Obama lawyers form ‘worst-case scenario’ group to tackle Trump
The story announcing the launch of Protect Democracy. Read More at POLITICO.com
America is now one year into the presidency of Donald J. Trump.
While many have followed his presidency as a seemingly unending series of unrelated scandals, a more coherent narrative shows that all of his unorthodox actions are part of a singular story of a president with disturbingly autocratic tendencies presiding over a democracy at risk.
And yet, the United States remains one of the strongest democracies in the world. There is every reason to believe, if we the people rise to the challenge, we can sustain our democracy for generations to come. This is a call to all of us to, in the words of Barack Obama, “further perfect our union” in our continuing quest to be “the shining city upon a hill” invoked by Ronald Reagan.
This moment provides an opportunity to look back at the year, and then beyond, to see what we have learned about America’s democratic institutions and how this President’s illiberal instincts have impacted and imperiled them, so we can successfully chart the course ahead.
In hindsight, it has become clear that democracy has been gradually weakening throughout the post-Cold War era. This is not unique to the United States. Similar forces have been at play across the world. Economic and demographic changes have put pressure on the social contracts and status quo of many nations. Technology has reshaped how we communicate and how the media represents our societies.
In many cases, American governing institutions have not responded well to these challenges. Congress has largely recoiled, becoming insular and inwardly focused through increased partisanship and polarization. The growing influence of special interest groups and the flood of money into politics have enticed Congress away from its constitutional responsibilities. Both the executive and judicial branches have filled the gap left by this congressional abdication. This has strengthened the power of the executive and set up a conflict with the judiciary as the remaining functional check, a role for which it is poorly suited institutionally and democratically. Even before Trump’s presidency, the Economist Intelligence Unit downgraded the United States to a “flawed democracy.”
Donald Trump was elected President in this context. Americans had lost faith in our democracy. Many institutions of government were perceived by Americans as dysfunctional. This report poses the question: how are America’s democratic institutions holding up? And while the challenges we face go beyond one man, it devotes particular attention to how the Trump presidency has impacted these institutions.
This report assesses the current state of American democracy, evaluating Mr. Trump’s actions against six basic markers of democratic decline. These markers—politicizing independent institutions, spreading disinformation, amassing executive power, quashing dissent, delegitimizing communities, and corrupting elections—mirror those that scholars have observed in declining democracies around the world, in countries such as Hungary, Russia, Turkey, Venezuela, and others. If Donald Trump were to follow these models of emerging authoritarianism, he would first erode the norms and ideals integral to a democratic society, then move into actual institutional changes once the public is sufficiently distracted, exhausted, and cynical.
On each of these markers, we see signs of a democracy clearly
at risk, evident in the following attacks:
Healthy democracies have strong independent institutions, such as law enforcement and the civil service, that operate with a degree of insulation from the whims of political leaders, thereby constraining a power-hungry ruler. They exist to execute and enforce properly promulgated laws and regulations based on facts and evidence. In the United States, the Justice Department and many administrative and enforcement functions of federal agencies are meant to stand above and beyond partisan politics. Millions of federal civil servants pledge their loyalty not to any given president, but to the American public and Constitution, with many remaining in their positions from one administration to the next. But Mr. Trump has shown little respect for these traditions. He has tried to undermine the independence of the Department of Justice and the FBI and may have obstructed justice in an attempt to stop an inquiry into whether he and his aides colluded with the Russian government to influence the outcome of the 2016 election. He has also weakened the federal bureaucracy — threatening perceived enemies, pushing to gut agency budgets, leaving an astonishing number of government positions empty, and seeking to further undermine trust in public servants by accusing them of disloyalty or bias.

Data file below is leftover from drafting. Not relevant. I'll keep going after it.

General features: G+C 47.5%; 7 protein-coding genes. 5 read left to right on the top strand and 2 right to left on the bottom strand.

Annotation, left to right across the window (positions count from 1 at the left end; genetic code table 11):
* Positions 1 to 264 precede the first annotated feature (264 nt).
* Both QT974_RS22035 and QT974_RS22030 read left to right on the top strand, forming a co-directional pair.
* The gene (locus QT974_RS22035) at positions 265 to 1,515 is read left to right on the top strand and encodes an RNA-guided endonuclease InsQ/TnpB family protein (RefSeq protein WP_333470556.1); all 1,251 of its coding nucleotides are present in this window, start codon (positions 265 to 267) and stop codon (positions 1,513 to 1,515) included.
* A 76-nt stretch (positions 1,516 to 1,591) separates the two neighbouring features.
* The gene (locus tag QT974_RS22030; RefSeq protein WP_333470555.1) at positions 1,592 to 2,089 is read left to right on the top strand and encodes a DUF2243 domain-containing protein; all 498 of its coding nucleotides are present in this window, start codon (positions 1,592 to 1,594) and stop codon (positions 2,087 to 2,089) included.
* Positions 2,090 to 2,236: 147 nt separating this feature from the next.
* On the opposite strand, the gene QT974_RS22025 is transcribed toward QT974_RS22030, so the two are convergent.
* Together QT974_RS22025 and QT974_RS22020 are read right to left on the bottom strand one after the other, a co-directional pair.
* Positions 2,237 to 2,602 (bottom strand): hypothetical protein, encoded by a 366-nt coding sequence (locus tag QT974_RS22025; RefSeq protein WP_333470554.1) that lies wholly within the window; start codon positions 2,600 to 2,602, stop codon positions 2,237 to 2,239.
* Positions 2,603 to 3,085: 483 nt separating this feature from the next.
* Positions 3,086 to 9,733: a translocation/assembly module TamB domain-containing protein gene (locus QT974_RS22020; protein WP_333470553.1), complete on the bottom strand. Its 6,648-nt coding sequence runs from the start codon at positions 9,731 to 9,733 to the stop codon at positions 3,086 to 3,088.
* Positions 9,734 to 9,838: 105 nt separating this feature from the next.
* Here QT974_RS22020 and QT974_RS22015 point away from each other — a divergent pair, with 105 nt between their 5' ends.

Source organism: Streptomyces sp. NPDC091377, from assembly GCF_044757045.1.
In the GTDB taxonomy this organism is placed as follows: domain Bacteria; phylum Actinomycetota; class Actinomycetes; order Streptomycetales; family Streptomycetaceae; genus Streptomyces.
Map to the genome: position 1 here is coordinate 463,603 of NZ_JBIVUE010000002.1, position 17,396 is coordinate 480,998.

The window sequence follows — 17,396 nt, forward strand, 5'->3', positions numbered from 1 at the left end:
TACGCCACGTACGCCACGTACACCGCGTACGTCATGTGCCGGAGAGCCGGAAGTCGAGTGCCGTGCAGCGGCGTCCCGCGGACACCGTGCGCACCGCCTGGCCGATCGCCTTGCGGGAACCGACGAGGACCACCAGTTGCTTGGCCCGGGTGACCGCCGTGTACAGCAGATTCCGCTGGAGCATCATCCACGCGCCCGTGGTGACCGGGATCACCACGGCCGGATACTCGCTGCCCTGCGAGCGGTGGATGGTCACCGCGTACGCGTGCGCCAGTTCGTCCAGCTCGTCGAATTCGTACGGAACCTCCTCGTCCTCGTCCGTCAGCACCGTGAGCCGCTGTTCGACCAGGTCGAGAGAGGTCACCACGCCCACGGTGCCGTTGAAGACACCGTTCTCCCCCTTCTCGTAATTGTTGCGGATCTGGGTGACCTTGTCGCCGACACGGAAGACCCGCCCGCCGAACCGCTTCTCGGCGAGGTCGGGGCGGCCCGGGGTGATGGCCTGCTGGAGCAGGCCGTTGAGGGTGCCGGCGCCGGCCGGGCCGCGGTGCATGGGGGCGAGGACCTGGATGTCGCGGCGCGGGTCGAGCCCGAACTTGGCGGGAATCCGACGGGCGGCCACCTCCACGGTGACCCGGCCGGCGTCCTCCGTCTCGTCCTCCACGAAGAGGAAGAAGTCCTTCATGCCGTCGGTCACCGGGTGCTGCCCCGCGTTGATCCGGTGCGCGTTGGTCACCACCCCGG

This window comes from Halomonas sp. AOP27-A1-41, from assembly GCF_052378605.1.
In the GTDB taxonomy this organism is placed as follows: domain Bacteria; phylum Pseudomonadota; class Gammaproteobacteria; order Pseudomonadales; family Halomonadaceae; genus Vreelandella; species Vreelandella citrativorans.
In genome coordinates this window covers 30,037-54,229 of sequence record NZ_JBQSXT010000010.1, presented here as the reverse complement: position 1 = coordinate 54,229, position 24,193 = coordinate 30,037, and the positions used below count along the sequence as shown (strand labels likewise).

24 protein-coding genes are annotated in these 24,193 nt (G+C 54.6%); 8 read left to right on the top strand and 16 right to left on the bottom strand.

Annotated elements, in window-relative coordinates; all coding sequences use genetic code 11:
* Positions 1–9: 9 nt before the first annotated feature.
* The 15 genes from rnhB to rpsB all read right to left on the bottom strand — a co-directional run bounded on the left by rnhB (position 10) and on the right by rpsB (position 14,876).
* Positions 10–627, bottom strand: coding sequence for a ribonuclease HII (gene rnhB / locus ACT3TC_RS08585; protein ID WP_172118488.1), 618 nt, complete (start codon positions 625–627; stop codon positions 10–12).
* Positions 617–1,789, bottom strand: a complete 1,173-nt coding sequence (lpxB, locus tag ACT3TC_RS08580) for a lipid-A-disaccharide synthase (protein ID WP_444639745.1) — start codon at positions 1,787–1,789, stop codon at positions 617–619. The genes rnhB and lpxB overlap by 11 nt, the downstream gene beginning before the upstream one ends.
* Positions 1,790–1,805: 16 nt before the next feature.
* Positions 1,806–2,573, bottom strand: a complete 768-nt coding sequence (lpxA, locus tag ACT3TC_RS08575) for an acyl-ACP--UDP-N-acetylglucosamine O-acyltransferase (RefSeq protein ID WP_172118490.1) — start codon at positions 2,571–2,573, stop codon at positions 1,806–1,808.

Truth is indispensable to constitutional democracy. Shared acceptance of facts allows people to hold their government accountable — to point out when its policies are having adverse effects, or when its words do not match its deeds. This is a norm of democratic society that enables functional governance. In democratic societies, a free press plays a crucial role in informing the public and speaking truth to power, a role America’s founders enshrined in the First Amendment. But Mr. Trump has carried out a consistent assault on truth, and Americans’ ability to discern it, about current events and public policy. He has attempted to discredit the press, harassed reporters, threatened to change libel laws and subpoena journalists, and dismissed any source of information — however nonpartisan — that he perceives as unfavorable to him personally. He has also spread lies indiscriminately and disputed objectively provable facts.
A strong democracy benefits from the separation of powers within government. When the system works properly, the legislature and courts prevent the executive branch from amassing too much power. In federalist systems, states or regional governments play a similar role. In the United States, the separation of powers is designed to ensure that Congress or the courts can stop an overreach of presidential power. Mr. Trump has done his best to enfeeble this system, undermining checks and balances by viciously attacking the judiciary, treating Congress as a subordinate branch of government by withholding information and demanding it act according to his will, and punishing states that have opposed his policies.